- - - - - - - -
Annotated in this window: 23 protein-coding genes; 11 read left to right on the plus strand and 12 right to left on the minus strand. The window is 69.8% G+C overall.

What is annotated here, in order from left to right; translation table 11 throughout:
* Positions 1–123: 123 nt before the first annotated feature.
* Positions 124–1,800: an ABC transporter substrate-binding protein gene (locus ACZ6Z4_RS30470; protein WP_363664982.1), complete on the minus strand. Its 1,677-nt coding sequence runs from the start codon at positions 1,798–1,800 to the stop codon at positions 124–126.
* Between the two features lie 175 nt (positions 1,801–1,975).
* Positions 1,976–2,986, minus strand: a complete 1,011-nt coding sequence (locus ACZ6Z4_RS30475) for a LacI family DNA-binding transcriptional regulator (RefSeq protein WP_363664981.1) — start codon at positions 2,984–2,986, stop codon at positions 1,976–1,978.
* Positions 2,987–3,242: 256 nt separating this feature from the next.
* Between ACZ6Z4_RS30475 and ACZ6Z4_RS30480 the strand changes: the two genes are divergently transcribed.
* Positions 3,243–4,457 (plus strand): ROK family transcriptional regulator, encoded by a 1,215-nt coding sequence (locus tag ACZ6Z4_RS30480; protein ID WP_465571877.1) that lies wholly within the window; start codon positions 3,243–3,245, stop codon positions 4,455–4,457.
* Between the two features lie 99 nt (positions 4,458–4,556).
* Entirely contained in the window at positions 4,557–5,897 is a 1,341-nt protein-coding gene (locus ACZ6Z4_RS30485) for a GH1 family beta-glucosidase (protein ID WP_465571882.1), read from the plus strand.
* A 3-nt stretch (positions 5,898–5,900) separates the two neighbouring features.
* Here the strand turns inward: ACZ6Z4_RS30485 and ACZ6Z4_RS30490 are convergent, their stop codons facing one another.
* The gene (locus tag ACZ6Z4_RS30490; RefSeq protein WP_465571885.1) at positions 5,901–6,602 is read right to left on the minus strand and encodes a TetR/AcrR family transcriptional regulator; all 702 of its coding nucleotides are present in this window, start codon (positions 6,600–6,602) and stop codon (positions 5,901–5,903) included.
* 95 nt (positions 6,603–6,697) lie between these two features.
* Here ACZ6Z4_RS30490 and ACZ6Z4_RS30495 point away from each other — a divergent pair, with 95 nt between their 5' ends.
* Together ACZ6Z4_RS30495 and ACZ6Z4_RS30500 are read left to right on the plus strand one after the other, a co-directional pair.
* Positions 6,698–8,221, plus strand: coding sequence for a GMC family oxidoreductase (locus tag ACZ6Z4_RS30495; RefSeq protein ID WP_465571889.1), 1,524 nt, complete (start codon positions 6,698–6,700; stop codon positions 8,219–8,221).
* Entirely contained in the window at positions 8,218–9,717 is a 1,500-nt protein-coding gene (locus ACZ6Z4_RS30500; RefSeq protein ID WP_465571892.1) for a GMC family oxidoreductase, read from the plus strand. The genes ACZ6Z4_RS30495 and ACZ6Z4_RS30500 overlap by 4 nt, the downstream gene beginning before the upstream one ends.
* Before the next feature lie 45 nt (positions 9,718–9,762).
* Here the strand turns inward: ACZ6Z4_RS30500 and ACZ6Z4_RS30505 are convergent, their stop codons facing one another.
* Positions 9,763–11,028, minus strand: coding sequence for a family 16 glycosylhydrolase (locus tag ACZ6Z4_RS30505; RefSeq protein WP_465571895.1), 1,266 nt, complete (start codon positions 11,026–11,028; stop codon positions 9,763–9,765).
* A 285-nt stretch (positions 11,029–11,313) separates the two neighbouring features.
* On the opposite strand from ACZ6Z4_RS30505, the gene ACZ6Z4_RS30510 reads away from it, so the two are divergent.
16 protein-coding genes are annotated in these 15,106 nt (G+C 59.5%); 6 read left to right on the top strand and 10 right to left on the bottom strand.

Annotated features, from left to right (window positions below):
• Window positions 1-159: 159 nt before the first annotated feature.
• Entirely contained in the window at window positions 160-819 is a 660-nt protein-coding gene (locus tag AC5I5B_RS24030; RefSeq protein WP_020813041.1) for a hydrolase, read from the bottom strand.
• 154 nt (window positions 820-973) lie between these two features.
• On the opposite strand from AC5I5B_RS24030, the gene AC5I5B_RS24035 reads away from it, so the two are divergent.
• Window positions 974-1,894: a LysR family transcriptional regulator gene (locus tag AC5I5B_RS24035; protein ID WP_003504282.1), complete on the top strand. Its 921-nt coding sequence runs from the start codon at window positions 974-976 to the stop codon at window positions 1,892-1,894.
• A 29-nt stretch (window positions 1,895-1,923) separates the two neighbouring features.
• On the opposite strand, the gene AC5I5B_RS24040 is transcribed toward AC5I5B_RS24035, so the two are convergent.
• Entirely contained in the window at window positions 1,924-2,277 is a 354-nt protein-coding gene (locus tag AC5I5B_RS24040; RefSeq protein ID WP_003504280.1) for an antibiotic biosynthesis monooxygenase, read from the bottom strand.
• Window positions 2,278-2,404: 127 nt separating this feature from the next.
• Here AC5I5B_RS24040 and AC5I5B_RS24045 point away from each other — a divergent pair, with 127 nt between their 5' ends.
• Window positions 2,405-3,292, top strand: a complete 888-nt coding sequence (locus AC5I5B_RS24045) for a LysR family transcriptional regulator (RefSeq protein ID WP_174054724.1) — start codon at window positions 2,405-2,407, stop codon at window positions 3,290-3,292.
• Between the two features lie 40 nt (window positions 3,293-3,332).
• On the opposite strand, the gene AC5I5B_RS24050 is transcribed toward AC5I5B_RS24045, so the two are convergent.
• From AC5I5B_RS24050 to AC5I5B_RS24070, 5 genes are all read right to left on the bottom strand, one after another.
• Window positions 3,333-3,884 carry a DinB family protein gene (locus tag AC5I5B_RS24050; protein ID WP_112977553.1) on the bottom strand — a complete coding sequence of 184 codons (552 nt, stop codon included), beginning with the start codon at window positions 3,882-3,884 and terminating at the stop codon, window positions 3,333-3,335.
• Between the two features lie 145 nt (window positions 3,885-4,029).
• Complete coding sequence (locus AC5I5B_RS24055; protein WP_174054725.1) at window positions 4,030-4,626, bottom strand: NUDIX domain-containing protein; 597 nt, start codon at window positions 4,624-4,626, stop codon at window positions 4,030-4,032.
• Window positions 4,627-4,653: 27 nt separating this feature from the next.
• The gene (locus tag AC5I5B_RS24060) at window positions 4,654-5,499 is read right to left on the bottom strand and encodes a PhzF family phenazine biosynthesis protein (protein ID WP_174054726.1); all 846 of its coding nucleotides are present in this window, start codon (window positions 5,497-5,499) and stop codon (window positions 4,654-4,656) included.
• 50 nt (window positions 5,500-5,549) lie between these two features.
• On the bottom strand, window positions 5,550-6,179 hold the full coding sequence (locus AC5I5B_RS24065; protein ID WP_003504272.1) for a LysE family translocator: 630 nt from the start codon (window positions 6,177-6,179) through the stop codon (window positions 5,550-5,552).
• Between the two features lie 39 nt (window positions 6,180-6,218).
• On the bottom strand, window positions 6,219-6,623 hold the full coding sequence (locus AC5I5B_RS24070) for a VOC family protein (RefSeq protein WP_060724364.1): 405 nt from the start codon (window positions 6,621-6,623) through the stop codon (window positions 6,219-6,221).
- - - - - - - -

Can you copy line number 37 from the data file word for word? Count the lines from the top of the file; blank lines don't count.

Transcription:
• Window positions 2,405-3,292, top strand: a complete 888-nt coding sequence (locus AC5I5B_RS24045) for a LysR family transcriptional regulator (RefSeq protein ID WP_174054724.1) — start codon at window positions 2,405-2,407, stop codon at window positions 3,290-3,292.